Off until mid-July

2nd May 2015

Recently had a hernia repair. Back at work mid-July

Awards Ceremony

12th August 2013

Awards Ceremony image

Well why not! I almost did not go down to Brighton to collect my Post Graduate Certificate from my distance learning course but glad we did as we had a fun week staying with an old school pal of Don's. One of the highlights for me was sitting between two Occupational Therapists who had sudied together. One was older than the other and it was nice to hear how the younger one appreciated all she had learnt from her friend. She gave me a safety pin to hold my gown in place and told me how she was going to do locum work after retiring so that she could still enjoy the work without the politics. All in all it feels especially good for people like me to get a Post Graduate Certificate because when I qualified as a physiotherapist it was not a degree course so it gave me a chance to dress up like my children have done! I did learn lots of useful stuff too!

Long time no blog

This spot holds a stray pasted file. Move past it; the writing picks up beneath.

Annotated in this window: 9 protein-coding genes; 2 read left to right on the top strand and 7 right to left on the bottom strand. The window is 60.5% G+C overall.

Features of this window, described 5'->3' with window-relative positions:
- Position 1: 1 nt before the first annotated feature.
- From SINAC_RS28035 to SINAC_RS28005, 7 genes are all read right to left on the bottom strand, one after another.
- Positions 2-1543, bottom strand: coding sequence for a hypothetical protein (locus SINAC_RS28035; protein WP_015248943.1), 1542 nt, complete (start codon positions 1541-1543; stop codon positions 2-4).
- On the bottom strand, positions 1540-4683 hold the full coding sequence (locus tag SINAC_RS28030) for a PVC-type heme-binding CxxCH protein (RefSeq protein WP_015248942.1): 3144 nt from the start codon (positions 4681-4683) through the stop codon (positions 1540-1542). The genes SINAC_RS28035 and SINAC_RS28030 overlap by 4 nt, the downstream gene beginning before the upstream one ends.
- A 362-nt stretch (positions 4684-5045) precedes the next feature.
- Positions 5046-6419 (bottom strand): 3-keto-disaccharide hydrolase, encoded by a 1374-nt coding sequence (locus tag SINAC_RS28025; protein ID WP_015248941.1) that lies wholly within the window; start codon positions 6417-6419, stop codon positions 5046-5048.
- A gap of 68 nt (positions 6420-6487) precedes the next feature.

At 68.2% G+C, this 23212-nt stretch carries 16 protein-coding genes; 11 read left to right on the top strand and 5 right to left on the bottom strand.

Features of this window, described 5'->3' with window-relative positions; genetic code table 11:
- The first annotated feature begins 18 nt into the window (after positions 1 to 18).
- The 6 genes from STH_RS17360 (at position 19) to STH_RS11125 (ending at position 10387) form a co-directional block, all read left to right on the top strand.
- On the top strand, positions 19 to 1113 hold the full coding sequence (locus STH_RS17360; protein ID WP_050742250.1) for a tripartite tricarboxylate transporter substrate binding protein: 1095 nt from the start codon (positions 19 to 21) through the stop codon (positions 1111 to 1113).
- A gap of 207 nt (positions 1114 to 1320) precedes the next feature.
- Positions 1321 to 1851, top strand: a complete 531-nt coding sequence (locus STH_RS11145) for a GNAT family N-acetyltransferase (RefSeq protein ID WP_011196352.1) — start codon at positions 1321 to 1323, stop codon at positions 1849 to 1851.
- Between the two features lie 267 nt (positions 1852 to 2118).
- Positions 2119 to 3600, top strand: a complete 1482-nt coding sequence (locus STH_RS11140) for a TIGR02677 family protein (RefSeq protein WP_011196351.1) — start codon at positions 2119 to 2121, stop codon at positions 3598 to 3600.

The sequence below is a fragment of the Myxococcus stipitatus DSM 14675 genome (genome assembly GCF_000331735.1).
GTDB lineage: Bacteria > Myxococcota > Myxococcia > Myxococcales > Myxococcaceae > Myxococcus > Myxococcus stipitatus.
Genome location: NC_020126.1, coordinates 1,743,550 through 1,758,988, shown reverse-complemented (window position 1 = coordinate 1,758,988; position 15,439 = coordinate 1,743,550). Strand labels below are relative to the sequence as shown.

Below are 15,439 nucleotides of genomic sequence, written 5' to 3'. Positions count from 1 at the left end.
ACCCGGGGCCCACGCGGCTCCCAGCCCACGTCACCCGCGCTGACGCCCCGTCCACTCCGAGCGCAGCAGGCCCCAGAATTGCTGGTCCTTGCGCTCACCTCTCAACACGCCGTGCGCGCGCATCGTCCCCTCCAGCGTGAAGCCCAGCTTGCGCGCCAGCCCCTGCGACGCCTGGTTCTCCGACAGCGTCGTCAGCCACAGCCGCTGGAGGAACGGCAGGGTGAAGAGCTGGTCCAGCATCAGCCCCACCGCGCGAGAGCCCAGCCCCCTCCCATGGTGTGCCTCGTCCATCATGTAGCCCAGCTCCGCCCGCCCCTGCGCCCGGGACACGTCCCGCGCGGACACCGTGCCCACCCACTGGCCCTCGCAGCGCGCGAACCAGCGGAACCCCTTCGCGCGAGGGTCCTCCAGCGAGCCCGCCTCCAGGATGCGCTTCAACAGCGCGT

31st July 2013

Some computer things I am not really into such as facebook and twitter but I should really blog more. Lots happened including an inspiring day course about headaches and acupuncture by George Chia last November. When we got home he sent us case studies to work out a good treatment for which he then commented on and said he was there for any advice in the future so that is nice! Also went to another mini symposium by the amazing Manoj Krishna about spinal care for the elderly which inspired me to write another article for E2D which I shall put in the next blog.

New treatments for Old back pains

31st July 2013

New treatments for Old back pains image